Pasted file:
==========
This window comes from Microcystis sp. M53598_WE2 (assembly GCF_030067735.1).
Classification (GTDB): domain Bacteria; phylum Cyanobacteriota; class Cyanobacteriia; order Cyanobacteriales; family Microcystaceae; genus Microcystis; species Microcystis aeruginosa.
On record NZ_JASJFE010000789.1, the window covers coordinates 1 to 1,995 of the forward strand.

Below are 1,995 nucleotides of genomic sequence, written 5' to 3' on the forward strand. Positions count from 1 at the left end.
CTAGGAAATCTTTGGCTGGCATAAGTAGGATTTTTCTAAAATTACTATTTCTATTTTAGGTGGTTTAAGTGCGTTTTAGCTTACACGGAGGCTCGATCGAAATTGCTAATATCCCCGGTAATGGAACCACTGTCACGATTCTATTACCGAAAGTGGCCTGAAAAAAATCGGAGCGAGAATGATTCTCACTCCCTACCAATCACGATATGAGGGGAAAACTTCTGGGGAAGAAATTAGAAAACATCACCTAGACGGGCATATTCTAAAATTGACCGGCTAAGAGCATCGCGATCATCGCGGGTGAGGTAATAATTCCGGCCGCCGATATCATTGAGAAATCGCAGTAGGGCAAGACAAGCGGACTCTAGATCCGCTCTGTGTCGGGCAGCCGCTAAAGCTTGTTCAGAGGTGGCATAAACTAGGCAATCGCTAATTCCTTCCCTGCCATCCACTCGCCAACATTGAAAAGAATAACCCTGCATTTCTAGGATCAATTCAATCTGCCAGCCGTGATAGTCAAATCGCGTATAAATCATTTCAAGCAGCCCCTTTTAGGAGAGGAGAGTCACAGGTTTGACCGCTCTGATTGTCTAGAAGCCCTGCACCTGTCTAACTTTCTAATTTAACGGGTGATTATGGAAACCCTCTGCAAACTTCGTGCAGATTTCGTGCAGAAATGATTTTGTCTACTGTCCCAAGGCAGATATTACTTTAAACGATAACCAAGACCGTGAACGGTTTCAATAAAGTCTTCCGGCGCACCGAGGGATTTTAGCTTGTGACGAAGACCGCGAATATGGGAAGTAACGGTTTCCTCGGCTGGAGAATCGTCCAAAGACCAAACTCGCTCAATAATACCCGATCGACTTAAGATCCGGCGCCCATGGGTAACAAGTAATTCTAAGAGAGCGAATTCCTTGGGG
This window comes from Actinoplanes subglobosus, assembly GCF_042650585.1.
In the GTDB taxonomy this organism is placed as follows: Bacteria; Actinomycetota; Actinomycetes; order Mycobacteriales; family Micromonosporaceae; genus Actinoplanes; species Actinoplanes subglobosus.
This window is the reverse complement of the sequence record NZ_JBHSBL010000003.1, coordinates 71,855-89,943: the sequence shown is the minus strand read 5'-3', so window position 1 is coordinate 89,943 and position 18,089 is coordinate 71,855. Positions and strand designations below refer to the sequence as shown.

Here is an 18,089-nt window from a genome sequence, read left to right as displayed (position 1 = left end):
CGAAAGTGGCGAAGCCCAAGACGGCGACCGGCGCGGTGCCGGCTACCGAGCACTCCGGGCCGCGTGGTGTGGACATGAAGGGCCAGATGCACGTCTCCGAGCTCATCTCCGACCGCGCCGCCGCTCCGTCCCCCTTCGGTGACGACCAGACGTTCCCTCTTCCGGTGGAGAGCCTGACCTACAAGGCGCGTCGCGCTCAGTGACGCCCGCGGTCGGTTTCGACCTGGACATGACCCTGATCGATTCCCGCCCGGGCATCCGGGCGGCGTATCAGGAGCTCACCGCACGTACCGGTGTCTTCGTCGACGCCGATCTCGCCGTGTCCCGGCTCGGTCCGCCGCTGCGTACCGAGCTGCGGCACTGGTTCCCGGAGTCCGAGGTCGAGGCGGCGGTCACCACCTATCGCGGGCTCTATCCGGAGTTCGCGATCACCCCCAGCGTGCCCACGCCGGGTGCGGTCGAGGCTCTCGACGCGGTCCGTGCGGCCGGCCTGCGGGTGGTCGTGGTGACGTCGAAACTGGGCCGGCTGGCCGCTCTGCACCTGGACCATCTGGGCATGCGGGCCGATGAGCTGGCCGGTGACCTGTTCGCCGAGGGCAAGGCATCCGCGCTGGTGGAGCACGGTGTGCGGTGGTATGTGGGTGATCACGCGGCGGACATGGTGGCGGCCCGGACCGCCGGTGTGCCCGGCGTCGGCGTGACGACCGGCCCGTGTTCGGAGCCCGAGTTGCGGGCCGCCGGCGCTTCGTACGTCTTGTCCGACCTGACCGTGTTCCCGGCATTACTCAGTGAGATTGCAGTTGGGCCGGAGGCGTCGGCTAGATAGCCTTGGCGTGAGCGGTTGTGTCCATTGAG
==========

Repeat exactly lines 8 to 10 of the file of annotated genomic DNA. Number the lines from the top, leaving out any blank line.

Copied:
This window is the reverse complement of the sequence record NZ_JBHSBL010000003.1, coordinates 71,855-89,943: the sequence shown is the minus strand read 5'-3', so window position 1 is coordinate 89,943 and position 18,089 is coordinate 71,855. Positions and strand designations below refer to the sequence as shown.

Here is an 18,089-nt window from a genome sequence, read left to right as displayed (position 1 = left end):
CGAAAGTGGCGAAGCCCAAGACGGCGACCGGCGCGGTGCCGGCTACCGAGCACTCCGGGCCGCGTGGTGTGGACATGAAGGGCCAGATGCACGTCTCCGAGCTCATCTCCGACCGCGCCGCCGCTCCGTCCCCCTTCGGTGACGACCAGACGTTCCCTCTTCCGGTGGAGAGCCTGACCTACAAGGCGCGTCGCGCTCAGTGACGCCCGCGGTCGGTTTCGACCTGGACATGACCCTGATCGATTCCCGCCCGGGCATCCGGGCGGCGTATCAGGAGCTCACCGCACGTACCGGTGTCTTCGTCGACGCCGATCTCGCCGTGTCCCGGCTCGGTCCGCCGCTGCGTACCGAGCTGCGGCACTGGTTCCCGGAGTCCGAGGTCGAGGCGGCGGTCACCACCTATCGCGGGCTCTATCCGGAGTTCGCGATCACCCCCAGCGTGCCCACGCCGGGTGCGGTCGAGGCTCTCGACGCGGTCCGTGCGGCCGGCCTGCGGGTGGTCGTGGTGACGTCGAAACTGGGCCGGCTGGCCGCTCTGCACCTGGACCATCTGGGCATGCGGGCCGATGAGCTGGCCGGTGACCTGTTCGCCGAGGGCAAGGCATCCGCGCTGGTGGAGCACGGTGTGCGGTGGTATGTGGGTGATCACGCGGCGGACATGGTGGCGGCCCGGACCGCCGGTGTGCCCGGCGTCGGCGTGACGACCGGCCCGTGTTCGGAGCCCGAGTTGCGGGCCGCCGGCGCTTCGTACGTCTTGTCCGACCTGACCGTGTTCCCGGCATTACTCAGTGAGATTGCAGTTGGGCCGGAGGCGTCGGCTAGATAGCCTTGGCGTGAGCGGTTGTGTCCATTGAG